This is the same attitude investors should have. 

Instead of freaking out when the deed to their partial ownership drops 50%, they should check to make sure the business isn’t going under and can still generate profits long term, but then go about their merry way.  There’s no need to panic if your partial ownership is generating 10% on original investment.  There’s no need to lose sleep when you own a business with profits and assets.  But, it’s very easy to lose sleep when you think you own of a piece of paper in some vault in New York and people are offering 50% less than what you paid.

Right thinking here is crucial.  If you know nothing about the profits of the enterprise, you’re likely to panic.  If you think of the deed as a piece of paper or symbol on a computer screen, you’ll probably panic.  If you think about the underlying business, you can remain calm.  In fact, you may even realize that a 50% drop means your 10% yield has become a 20% yield to the Mr. Bone-heads of the world and buy more partial ownership from them.

Most people lose their shirts investing because they panic and sell when Mr. Bone-head offers 50% off their original investment.  Sometimes businesses really do go under, but it’s much more rare than market panics.  On extremely rare occasions, countries and stock markets completely collapse and people lose everything.  The vast majority of the time, though, investors get lousy returns because they buy after things go up and then panic and sell when things go down.  They buy and sell like that because they are focused on stock symbols instead of businesses.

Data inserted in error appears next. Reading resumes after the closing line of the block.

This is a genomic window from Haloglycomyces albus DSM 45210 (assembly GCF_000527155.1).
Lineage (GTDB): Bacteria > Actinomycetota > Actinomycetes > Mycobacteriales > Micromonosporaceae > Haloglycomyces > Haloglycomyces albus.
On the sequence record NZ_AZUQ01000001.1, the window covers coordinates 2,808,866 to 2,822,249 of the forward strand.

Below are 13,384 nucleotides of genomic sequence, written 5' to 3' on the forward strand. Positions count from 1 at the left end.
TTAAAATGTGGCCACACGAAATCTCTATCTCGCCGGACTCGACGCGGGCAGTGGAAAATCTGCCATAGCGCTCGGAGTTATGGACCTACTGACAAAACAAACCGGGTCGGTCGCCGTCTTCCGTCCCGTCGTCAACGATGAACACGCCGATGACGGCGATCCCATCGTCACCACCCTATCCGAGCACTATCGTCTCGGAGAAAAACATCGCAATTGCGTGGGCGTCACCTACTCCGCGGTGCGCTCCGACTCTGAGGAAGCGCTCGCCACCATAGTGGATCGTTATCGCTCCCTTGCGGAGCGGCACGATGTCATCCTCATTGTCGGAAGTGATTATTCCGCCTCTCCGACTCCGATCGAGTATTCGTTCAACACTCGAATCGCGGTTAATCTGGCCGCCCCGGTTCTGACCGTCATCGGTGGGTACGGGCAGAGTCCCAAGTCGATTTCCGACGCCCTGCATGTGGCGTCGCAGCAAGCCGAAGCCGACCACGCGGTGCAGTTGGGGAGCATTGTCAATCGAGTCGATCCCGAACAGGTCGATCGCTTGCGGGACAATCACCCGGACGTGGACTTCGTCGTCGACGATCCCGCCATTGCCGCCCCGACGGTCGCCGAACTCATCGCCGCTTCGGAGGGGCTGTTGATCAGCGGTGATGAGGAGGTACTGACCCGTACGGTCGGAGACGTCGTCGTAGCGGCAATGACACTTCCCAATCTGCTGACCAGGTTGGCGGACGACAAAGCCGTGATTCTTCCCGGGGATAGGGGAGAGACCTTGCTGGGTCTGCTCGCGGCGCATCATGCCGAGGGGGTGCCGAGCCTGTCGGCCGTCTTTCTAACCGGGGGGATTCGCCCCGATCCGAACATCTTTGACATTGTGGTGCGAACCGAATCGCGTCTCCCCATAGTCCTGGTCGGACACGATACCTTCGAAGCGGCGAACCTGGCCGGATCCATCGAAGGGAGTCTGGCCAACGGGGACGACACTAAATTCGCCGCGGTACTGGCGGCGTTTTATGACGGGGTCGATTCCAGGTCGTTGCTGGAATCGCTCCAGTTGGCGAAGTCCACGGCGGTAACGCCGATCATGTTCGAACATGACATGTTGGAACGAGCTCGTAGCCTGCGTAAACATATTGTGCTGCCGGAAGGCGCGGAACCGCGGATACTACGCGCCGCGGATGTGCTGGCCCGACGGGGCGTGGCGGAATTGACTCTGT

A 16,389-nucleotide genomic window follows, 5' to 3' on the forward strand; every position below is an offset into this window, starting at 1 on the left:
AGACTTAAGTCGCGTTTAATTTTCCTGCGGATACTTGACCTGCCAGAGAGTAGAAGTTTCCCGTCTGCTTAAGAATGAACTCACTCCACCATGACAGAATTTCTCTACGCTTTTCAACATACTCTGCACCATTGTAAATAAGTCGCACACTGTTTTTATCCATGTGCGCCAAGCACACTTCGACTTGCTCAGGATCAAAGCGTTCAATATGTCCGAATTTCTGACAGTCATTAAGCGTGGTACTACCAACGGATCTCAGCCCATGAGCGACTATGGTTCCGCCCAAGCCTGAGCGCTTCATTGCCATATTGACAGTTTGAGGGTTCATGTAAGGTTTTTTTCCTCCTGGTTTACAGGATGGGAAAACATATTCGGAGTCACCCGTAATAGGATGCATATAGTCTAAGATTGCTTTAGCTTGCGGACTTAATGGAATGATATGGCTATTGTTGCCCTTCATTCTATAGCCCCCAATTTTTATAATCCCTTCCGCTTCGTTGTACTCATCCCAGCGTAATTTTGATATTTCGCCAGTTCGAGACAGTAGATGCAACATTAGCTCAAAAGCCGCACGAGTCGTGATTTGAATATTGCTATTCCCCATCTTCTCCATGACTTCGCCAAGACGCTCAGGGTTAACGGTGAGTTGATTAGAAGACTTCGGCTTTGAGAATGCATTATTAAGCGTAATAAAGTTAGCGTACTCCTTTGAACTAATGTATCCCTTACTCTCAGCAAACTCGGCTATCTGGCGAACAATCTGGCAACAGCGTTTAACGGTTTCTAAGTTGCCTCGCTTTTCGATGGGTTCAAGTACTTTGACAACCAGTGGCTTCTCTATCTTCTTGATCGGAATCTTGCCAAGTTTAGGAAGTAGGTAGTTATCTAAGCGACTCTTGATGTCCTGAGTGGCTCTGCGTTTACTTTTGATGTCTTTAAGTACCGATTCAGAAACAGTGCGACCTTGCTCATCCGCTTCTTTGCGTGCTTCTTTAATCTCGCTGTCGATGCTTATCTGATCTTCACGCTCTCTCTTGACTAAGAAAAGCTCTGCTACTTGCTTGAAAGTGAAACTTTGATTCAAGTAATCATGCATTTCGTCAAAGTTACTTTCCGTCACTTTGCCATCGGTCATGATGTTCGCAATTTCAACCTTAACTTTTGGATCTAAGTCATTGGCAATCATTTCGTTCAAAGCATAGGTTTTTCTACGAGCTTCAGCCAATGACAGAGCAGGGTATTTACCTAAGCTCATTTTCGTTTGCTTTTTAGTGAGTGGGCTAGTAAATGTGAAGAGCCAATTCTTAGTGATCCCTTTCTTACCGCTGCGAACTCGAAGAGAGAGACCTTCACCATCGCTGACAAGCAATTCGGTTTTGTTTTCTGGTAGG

Stocks are not mere pieces of paper, but ownership in businesses.  Thinking of them as such can lead to success.  Thinking of them as blips on a screen is doomed to failure.

Nothing in this blog should be considered investment, financial, tax, or legal advice. The opinions, estimates and projections contained herein are subject to change without notice. Information throughout this blog has been obtained from sources believed to be accurate and reliable, but such accuracy cannot be guaranteed.

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NOT just pieces of paper

Don’t trust your gut.

One year ago, almost everyone was panicking. Stock markets were hitting new lows–more than 50% below all-time highs of fall 2007. Bankruptcy risk seemed to be around every corner with rumors flying about which companies would die next. Additional rumors were floating that the government would be taking over large banks like Citigroup and Bank of America. The fear was palpable.